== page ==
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The following materials include instructions, practice test material, and sample renderings. The text parallels the instructions and test material on the CD. The final section of this preparation material includes a list of model translation/interpretation files rendered by certified interpreters and recorded on the CD.


Important Notices:

  1. If you are viewing these pages over a dial-up connection, you may experience some delay in accessing the audio portions of the sample exams. You can eliminate this by right-clicking on "listen", saving the files to your local machine, and listening to the files after they are saved.
  2. These audio files are in MP3 format. You will need an audio player to listen to them. If your audio player does not open automatically, you may need to download one. You can do so for free at any one of these links:

Proctor Instructions - Consecutive Interpretation

The following sample consecutive component contains underlined words. These are samples of keywords and/or units of meaning that are used to assist raters in scoring the exam. Following the actual test, CPS provides feedback that includes the number of keywords/units of meaning you rendered correctly.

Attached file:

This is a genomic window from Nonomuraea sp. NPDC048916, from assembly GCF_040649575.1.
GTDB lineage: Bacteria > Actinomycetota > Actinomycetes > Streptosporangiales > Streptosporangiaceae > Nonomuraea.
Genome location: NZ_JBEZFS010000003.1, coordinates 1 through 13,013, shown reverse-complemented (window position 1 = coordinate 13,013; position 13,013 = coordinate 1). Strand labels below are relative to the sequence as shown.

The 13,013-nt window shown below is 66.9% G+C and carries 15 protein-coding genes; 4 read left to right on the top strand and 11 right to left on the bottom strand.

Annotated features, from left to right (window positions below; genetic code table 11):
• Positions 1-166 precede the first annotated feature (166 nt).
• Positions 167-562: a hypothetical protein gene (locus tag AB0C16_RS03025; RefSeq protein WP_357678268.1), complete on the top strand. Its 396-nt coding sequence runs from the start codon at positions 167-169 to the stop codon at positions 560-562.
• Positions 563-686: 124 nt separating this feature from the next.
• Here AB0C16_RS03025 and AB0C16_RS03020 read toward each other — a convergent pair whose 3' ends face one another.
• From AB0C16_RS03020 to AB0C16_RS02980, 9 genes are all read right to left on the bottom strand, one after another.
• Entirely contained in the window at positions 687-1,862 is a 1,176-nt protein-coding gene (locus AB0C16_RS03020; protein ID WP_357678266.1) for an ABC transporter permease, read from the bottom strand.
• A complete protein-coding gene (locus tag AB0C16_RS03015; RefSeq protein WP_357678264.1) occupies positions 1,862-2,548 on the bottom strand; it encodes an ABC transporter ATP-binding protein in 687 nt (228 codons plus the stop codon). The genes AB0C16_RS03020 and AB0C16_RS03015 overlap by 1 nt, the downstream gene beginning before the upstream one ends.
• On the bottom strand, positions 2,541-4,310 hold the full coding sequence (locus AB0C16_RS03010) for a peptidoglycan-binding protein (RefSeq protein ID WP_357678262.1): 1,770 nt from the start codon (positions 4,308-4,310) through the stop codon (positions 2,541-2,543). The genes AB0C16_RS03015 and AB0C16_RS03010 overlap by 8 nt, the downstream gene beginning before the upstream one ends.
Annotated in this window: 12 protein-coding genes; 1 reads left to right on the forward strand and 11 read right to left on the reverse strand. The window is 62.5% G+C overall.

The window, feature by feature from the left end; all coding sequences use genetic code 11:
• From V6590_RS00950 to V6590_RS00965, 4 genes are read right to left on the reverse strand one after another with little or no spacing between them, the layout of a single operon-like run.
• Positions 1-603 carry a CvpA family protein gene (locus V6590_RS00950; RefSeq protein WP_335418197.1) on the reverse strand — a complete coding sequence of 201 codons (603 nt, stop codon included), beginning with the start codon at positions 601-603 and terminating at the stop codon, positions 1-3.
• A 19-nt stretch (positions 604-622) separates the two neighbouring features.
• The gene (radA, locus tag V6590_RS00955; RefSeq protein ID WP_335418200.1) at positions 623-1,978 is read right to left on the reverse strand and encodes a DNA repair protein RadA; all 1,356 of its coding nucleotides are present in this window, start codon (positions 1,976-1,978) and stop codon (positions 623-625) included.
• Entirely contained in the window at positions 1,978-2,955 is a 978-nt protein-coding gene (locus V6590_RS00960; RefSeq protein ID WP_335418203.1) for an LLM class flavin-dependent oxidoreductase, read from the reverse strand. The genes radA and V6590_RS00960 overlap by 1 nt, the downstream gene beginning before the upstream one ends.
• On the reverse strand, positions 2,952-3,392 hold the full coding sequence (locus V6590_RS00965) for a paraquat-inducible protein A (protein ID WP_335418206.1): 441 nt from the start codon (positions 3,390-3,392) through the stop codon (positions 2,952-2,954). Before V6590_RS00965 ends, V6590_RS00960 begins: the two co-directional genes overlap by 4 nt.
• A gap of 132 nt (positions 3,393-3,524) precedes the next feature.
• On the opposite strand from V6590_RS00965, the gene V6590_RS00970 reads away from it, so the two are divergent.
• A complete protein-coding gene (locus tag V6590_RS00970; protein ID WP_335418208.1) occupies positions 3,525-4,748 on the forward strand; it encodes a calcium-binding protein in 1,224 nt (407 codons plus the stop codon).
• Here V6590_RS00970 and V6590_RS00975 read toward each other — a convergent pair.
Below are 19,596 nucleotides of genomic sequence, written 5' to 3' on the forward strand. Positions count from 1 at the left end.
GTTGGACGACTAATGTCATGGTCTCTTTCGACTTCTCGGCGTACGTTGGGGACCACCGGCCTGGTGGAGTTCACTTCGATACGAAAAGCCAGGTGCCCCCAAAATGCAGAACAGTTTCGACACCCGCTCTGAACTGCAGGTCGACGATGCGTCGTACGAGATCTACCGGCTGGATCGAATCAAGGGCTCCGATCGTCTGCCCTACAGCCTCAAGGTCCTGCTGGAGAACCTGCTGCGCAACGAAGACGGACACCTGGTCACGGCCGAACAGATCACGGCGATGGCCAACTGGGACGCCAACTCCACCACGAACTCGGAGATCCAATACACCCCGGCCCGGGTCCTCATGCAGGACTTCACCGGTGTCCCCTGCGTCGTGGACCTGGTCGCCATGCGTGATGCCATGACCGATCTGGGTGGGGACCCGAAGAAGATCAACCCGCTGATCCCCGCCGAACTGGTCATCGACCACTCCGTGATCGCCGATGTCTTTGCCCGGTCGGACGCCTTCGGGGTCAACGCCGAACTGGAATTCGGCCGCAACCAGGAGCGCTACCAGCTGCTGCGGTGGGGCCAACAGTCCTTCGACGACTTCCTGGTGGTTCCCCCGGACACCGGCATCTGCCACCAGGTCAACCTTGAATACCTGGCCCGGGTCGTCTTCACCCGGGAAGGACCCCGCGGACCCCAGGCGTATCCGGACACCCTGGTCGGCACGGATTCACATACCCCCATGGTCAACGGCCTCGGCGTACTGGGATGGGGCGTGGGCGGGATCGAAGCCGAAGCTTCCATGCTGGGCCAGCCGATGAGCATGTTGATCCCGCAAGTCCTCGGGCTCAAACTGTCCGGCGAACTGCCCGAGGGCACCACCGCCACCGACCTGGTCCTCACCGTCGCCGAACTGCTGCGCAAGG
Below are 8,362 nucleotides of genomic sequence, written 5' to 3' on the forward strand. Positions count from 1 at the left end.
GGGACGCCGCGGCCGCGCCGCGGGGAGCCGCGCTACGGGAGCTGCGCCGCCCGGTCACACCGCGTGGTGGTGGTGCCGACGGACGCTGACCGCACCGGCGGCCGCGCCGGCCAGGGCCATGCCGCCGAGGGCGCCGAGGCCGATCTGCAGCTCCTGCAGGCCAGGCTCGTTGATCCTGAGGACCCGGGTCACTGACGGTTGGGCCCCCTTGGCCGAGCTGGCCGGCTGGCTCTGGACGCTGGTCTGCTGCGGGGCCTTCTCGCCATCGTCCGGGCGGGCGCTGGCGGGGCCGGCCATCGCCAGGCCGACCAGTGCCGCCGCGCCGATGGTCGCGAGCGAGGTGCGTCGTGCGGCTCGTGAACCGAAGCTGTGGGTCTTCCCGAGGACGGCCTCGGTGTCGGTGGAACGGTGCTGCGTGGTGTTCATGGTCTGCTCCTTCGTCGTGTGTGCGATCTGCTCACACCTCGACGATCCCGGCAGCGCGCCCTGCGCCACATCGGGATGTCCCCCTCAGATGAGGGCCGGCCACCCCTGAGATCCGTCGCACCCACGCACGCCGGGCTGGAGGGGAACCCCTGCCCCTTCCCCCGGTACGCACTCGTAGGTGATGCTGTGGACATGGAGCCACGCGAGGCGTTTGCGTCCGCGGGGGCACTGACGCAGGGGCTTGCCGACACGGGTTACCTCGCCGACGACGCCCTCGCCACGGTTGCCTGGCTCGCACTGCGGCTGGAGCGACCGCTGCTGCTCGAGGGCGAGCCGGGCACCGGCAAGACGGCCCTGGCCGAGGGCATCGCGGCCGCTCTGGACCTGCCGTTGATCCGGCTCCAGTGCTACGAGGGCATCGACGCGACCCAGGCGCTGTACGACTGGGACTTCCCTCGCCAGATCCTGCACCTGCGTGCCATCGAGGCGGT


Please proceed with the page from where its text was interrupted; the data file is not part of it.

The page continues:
The instructions you will hear are excerpts from the instructions you would receive prior to taking the Court Interpreter Oral Examination. Click here to hear instructions.
You will participate in three exam components:

I will provide you with information about the consecutive interpreting component at this time. Other instructions will be given later.

The consecutive interpreting component is designed as a role play exercise with a Judge, an Attorney, and a foreign language-speaking Witness. The roles may have been recorded in a masculine or a feminine voice, so do not let that confuse you if the person happens to be of the opposite gender. Your role is to act as the interpreter, so everything you hear in English must be translated into the foreign language.

Note-taking is allowed during the exam, so you may want to have a tablet and pen ready. Most candidates find that it is helpful if they write down pertinent details such as names, addresses, dates, and numbers. Note-taking should enhance your recall abilities, but not interfere with your ability to interpret without lengthy pauses. You should not attempt to write down everything you hear, as you must rely on your retention skills.

Passages are 2 - 40 words in length. As soon as a passage ends, you are required to immediately provide your interpretation of what you heard. During the exam you will be allowed to ask for a maximum of six repeats during the consecutive portion.

When interpreting, remember that accuracy is your key to success. You should not add or delete material nor should you paraphrase or summarize.

(Proctor pauses for five seconds and begins recording. There is a three-second pause between each utterance to allow the opportunity to pause the recording.)


Don’t forget to print out your confirmation!